Today, I am terrified.
I feel outnumbered. I feel hopeless. And I feel naive. Naive for not ever imagining that in 2021, I would see videos of huge crowds in Europe heiling Hitler and waving flags with swastikas. A motorcade of drivers calling for the rape of Jewish mothers and daughters. I have seen videos of Jews being attacked across the world, across the country, and at a restaurant 30 minutes away from my house. Today I am terrified in a way that I have never been before.
Growing up in Southern California, I have been constantly surrounded by fellow Jews my whole life. In my hometown, they have always been my friends, my schoolmates, and my neighbors. Jewish culture is an intrinsic and familiar part of the landscape here, and I have rarely not felt welcomed. I took for granted the fact that every year my local mall had a menorah standing next to the Christmas tree. That even though my school district wasn’t Jewish, we always got major Jewish holidays off because such a big part of the student body observed them. My whole life, I have lived in an area and among a community where I could comfortably and confidently be Jewish.
It didn’t occur to me that my experience was not the norm. That my world was insular and sheltered. It was not an accurate microcosm of the rest of America and the world at large, where antisemitism remains a very real, very significant threat.
At a young age, I learned that my grandfather was a Holocaust survivor — and what that meant. I knew full well about the horrors of antisemitism in the past. My mistake was in believing it was constrained to the past. That I was being given a history lesson instead of a warning. It wasn’t until a few years ago, in the aftermath of the Tree of Life synagogue shooting, that I awakened to the realization that antisemitism is not extinct. It wasn’t until this year, watching the riot at the Capitol filled with people sporting neo-Nazi insignia, that I realized antisemitism is not only still here, it’s thriving. And it wasn’t until last week that I realized it’s a threat to my family, my friends and I.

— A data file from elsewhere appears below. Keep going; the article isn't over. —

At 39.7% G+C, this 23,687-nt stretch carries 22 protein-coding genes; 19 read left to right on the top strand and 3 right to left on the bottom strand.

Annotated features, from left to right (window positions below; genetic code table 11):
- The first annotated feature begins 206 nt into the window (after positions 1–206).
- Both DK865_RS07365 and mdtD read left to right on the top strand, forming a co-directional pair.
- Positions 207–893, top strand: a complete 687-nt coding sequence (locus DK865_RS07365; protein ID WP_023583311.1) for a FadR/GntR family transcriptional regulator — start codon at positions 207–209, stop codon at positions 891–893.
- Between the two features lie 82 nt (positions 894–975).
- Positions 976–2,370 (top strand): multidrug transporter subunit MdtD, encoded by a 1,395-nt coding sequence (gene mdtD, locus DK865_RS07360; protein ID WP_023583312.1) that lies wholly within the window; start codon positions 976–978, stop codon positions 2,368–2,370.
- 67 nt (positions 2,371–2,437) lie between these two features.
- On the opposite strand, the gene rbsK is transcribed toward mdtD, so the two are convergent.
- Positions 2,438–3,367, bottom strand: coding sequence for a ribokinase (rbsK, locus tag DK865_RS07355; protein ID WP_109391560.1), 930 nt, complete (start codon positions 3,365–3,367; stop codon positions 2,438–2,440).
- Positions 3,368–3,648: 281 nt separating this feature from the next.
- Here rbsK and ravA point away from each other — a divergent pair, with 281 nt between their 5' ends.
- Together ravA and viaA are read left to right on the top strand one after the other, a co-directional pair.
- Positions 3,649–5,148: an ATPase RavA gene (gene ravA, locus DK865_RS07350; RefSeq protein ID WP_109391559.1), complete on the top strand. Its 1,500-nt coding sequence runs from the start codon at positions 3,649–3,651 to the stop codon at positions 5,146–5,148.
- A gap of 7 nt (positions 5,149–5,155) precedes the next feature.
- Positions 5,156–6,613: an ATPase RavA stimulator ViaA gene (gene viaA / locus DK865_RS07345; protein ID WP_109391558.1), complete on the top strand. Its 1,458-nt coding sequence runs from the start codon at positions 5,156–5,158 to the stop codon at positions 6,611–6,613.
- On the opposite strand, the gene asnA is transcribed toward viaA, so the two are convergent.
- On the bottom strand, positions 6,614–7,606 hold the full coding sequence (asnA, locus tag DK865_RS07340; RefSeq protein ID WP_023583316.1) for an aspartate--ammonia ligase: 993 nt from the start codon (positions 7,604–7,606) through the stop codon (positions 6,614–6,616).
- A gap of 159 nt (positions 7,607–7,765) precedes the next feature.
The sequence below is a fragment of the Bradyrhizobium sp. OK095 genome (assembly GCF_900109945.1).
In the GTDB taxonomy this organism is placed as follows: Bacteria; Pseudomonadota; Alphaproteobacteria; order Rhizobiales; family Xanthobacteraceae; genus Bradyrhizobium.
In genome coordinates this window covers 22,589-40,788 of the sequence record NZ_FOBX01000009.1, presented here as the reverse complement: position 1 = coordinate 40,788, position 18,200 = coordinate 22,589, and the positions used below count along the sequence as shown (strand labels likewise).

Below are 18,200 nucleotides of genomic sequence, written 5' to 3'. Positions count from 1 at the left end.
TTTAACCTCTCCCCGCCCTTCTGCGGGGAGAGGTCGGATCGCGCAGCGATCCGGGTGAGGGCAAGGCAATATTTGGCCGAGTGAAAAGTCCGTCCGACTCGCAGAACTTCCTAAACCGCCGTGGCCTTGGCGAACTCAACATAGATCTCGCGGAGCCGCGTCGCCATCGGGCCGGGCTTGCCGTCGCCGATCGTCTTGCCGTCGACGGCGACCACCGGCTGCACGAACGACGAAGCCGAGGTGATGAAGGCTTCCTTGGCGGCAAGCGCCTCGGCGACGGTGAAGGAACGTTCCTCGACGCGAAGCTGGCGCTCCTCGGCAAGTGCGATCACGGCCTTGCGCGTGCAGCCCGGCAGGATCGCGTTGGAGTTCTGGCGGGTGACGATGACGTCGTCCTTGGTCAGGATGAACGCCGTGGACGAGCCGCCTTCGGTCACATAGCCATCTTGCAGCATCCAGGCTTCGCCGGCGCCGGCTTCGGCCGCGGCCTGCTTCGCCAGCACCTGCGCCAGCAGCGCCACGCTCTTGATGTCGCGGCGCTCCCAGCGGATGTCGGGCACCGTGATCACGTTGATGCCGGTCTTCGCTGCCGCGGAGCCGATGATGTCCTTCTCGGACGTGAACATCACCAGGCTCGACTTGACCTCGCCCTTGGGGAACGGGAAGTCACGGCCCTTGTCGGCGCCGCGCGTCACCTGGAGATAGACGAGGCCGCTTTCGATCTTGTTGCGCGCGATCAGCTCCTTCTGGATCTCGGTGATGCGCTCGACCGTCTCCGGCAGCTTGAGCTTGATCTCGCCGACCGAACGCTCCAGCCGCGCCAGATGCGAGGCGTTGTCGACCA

Part of my naivete was also due to the fact that as a non-Orthodox Jew, I don’t always wear my Jewish identity on my sleeve. Not being visibly Jewish has shielded me from the kind of blatant antisemitism that so many Orthodox members of our community — those whose religious garb gives away their identity to any passerby — have been subject to. I now recognize that because I could “pass” as a non-Jew to a stranger, I was avoiding the bulk of hate thrown at us.
Before this most recent slate of antisemitic attacks, the few incidents of antisemitism I heard about, I immediately dismissed as ignorance. These people didn’t know they were being antisemitic; they just needed to be educated, I thought. I couldn’t accept it for what it was: hatred. I couldn’t accept the fact that 75 years after my grandpa escaped death at the hands of Nazis, there were still people who wanted him dead.
There are still people who want us dead.
This is a horrifying realization. It is a thought that has haunted me for the past couple weeks. The images, videos and comments I have seen have made me sick to my stomach. I struggle between shutting off my phone completely and scrolling on it for hours at a time. Neither makes me feel better, but the more aware I become, the more scared I become. I didn’t and I still don’t understand such a deep and undying hatred. I’m glad I don’t understand it. But I finally see it.
Growing up in my Jewish-centric world made it impossible for me to comprehend that Jewish people make up a miniscule 0.2% of the global population, but this week, I reckoned with the fact that antisemitism is growing and spreading and revealing itself at an alarming rate, enabled and emboldened by the lack of public outrage.
If I didn’t feel like a religious minority then, I do now. Now, even in my sheltered hometown with its large Jewish population, I still feel alone and unsafe in my own skin. And I know all my Jewish friends feel the same way. I don’t know when I will feel comfortable enough to wear my Magen David necklace again. Or my youth group sweatshirt with Hebrew letters on the back. Right now, it just feels like displaying an easy target.
Several years ago, I visited the Museum of Tolerance in Los Angeles with my family. At the end of the long exhibit on the Holocaust, after walking through a reconstructed gas chamber, there was an interactive display that asked visitors to answer the question, “Do you think the Holocaust could happen again today?”
I remember how confidently I answered “no” at the time. Today, that’s not my answer anymore. Today, I am terrified.